Wednesday, November 14, 2007

Emerging from the Closet - The Struggle to Find a New Identity

In further follow up to yesterday’s post, after moving out of the marital home in an affluent suburban neighborhood, I moved into a two bedroom apartment in an old apartment building in Norfolk’s Ghent section. Having left pretty much all of the furniture in the house my wife continued to live with the children so as to minimize disruption and changes, my apartment looked at first more like early college dorm material than a real home. It’s amazing what you can do with stuff from Value City, Home Depot and Target to make do.
When the marital home was ultimately sold almost two years later in June of 2004, I did get some of the furniture my ex-wife did not want or which did not fit in the smaller house that she purchased. While not glamorous, the apartment was livable and conveniently located where there were numerous restaurants, a movie theater, a fabulous video rental store (with many, many foreign films and even a gay section), and other shops within walking distance. In some ways it was like moving to a small town within the larger city after living in suburbia. Even now, I live only minutes away from the apartment’s location and my office is not far away either.

On the work front, the downtown law firm I was with at the time knew that I was going through a divorce, but I did not elaborate on why the marriage was ending. Fortunately, a couple of the other attorneys had seen prior marriages end and, therefore, it was an issue no one seemed to have much interest in. Eventually, I think office staff and others began to figure it all out – especially after I ran into one employee and her husband at a local bar that I and a number of gay friends I had made by the time frequented some weekends. J, as I will call her, was totally cool about it as was her husband. Nonetheless, I tried to maintain a low profile and had some degree of paranoia about what might happen at the office if word got out. This area after all is not what one would call “gay friendly” to any degree. Not being out certainly greatly added to the level of worry and stress that I did not need on top of everything else. The largest burden at the time was the “Catholic guilt” I felt for having “failed” and allowed my marriage to end. Ultimately putting this misguided sense of guilt behind me - after all, I certainly never chose to be gay - would be among the hardest aspects of coming to accept myself and adjusting to a new life/identity.

Living alone was also a huge change after living in a household with three active children and the coming and goings of their numerous friends. Plus, I withdrew from many of my past activities in straight, GOP dominated Virginia Beach. Eventually, I sublet out the extra bedroom to a other gays (I most certainly did not want a straight roommate), both to cut over all expenses and to also feel less alone. Through them, I did meet more people and increased my sense of acceptance of being a gay man. I also found more ease in going out to venues as a gay man with other similar friends.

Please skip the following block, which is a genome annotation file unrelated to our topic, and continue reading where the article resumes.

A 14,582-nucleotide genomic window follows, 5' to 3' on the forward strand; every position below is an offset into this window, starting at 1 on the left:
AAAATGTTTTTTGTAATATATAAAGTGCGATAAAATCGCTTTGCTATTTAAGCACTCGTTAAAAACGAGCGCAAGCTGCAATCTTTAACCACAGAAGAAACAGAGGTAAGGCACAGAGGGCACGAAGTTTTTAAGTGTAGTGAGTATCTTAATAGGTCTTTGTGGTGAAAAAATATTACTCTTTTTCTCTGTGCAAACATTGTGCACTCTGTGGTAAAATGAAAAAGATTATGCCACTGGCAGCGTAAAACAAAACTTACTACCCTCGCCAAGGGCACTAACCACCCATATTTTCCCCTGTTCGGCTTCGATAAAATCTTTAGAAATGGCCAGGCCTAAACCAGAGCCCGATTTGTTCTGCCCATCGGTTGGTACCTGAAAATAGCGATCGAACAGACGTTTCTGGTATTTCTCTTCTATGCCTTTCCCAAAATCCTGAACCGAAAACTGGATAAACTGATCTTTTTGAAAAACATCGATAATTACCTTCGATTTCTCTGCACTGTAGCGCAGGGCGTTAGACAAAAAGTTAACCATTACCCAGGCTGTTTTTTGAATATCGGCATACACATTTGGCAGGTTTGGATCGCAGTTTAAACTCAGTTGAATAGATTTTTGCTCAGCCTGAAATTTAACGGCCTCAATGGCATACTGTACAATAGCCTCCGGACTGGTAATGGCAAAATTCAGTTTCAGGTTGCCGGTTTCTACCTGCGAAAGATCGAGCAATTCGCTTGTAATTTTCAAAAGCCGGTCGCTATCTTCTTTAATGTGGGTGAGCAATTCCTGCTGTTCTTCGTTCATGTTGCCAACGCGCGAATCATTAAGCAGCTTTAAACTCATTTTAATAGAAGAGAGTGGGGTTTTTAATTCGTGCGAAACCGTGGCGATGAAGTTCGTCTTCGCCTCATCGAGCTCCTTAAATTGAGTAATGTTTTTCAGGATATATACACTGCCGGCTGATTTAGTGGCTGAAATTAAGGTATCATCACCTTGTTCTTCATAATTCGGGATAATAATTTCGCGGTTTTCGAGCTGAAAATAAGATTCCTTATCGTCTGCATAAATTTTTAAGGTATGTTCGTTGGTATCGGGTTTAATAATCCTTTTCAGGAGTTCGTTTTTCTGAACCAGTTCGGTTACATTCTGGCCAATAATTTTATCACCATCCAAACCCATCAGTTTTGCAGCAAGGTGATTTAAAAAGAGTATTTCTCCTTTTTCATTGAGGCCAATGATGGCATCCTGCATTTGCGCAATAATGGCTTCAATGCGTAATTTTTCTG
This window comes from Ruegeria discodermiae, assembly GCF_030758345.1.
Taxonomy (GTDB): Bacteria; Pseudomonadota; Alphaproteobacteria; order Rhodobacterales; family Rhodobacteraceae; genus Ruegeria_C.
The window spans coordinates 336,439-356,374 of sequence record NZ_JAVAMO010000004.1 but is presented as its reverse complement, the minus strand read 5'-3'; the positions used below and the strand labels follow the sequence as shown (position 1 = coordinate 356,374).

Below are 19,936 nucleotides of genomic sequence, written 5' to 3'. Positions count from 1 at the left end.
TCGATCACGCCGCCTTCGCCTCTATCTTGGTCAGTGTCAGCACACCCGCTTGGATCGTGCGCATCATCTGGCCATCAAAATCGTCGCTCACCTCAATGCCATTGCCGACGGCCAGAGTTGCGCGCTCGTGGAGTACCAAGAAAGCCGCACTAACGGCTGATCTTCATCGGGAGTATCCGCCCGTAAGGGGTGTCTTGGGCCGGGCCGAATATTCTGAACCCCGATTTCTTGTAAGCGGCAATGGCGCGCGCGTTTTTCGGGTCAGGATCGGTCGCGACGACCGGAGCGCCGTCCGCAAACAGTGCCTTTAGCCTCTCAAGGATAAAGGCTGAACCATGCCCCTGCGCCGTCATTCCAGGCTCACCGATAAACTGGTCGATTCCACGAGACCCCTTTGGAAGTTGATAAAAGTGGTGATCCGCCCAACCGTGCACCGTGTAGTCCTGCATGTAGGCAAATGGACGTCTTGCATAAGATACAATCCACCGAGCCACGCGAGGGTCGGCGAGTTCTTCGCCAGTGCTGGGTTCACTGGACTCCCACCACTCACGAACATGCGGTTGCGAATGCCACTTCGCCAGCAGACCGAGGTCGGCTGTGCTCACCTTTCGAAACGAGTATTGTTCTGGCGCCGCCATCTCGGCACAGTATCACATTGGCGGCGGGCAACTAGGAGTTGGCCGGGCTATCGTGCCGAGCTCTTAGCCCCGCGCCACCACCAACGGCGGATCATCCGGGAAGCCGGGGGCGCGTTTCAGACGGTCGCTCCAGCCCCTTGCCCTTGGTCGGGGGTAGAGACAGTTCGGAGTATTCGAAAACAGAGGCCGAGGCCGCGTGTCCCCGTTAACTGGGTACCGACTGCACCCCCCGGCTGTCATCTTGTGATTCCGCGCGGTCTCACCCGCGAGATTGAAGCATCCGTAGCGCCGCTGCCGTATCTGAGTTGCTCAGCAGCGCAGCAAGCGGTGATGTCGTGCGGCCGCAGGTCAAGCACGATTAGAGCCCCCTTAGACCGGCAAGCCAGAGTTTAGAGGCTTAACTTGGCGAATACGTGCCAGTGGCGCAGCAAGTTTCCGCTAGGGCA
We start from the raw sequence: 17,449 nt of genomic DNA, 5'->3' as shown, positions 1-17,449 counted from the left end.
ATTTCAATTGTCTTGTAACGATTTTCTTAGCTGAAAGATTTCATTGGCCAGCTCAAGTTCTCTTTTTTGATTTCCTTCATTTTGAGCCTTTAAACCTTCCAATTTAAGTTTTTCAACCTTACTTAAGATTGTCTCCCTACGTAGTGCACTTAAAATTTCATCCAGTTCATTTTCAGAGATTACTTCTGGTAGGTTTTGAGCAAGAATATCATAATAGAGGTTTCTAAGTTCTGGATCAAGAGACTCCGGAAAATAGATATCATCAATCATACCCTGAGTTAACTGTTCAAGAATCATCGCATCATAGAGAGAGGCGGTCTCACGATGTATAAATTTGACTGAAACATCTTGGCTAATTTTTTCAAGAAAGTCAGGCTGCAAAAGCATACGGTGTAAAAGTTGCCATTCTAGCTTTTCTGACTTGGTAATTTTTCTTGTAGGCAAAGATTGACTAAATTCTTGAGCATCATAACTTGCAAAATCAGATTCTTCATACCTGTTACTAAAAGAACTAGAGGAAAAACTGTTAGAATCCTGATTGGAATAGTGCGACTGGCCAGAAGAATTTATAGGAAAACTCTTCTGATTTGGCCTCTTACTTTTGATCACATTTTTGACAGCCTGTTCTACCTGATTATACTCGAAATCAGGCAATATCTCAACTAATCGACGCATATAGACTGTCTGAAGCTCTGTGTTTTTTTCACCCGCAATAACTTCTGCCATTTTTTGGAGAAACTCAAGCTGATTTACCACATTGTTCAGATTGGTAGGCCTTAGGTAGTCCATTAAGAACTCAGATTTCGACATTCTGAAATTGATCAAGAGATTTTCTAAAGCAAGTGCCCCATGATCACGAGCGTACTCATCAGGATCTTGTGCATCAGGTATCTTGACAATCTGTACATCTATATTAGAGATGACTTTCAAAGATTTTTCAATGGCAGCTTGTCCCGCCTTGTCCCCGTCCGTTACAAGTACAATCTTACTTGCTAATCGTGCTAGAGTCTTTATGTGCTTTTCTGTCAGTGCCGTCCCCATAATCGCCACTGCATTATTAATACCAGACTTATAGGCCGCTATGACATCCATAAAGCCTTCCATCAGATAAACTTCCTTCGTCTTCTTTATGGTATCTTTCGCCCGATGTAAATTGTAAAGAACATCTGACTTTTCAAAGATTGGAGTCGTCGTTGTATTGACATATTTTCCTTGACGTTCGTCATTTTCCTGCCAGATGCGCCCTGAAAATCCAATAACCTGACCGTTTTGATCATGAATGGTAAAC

Things on the romance front were less than sparkling – nonexistent would be a better term – which only added to my sense of having lost everything, yet found nothing with which to replace it. This was especially true after things ended in my long distance relationship with RH in 2003, in part because he did not want to be “the other man” who ruined my marriage, not that it wasn’t ruined long be fore I ever meet him. Simply chatting with him online and/or talking on the telephone was a lifeline that became sorely missed. Moreover, I truly loved him, and part of me always will. This added layer of grief did not help my over all mindset.

Meanwhile, my therapist worked to get me to believe that I did not need a relationship to define me and that, rather than rush into something, living alone was in fact a viable option. In retrospect, one of my big issues was the belief that I HAD to have something to replace the dysfunctional marriage relationship that I had lost. One of the things that had pushed me to come out was the desire to have an authentic, fulfilling relationship with a guy I loved. As the saying goes, you find love when you are not looking for it. At the time, especially after losing RH, I was looking far too intently for it. Why? Partly, I suspect to convince myself that I was moving forward. I caused myself so much anguish instead of simply enjoying the now and not obsessing over the future. Much of my anguish, was self created. But at the time, I simply could not and/or would not see it.


Java said...

Isn't it quirky how we can create for ourselves a huge web of complications, yet fail to see that it's our own fault.

BostonPobble said...

I wish you and Lithus could have met during this time. Your paths sound remarkably similar.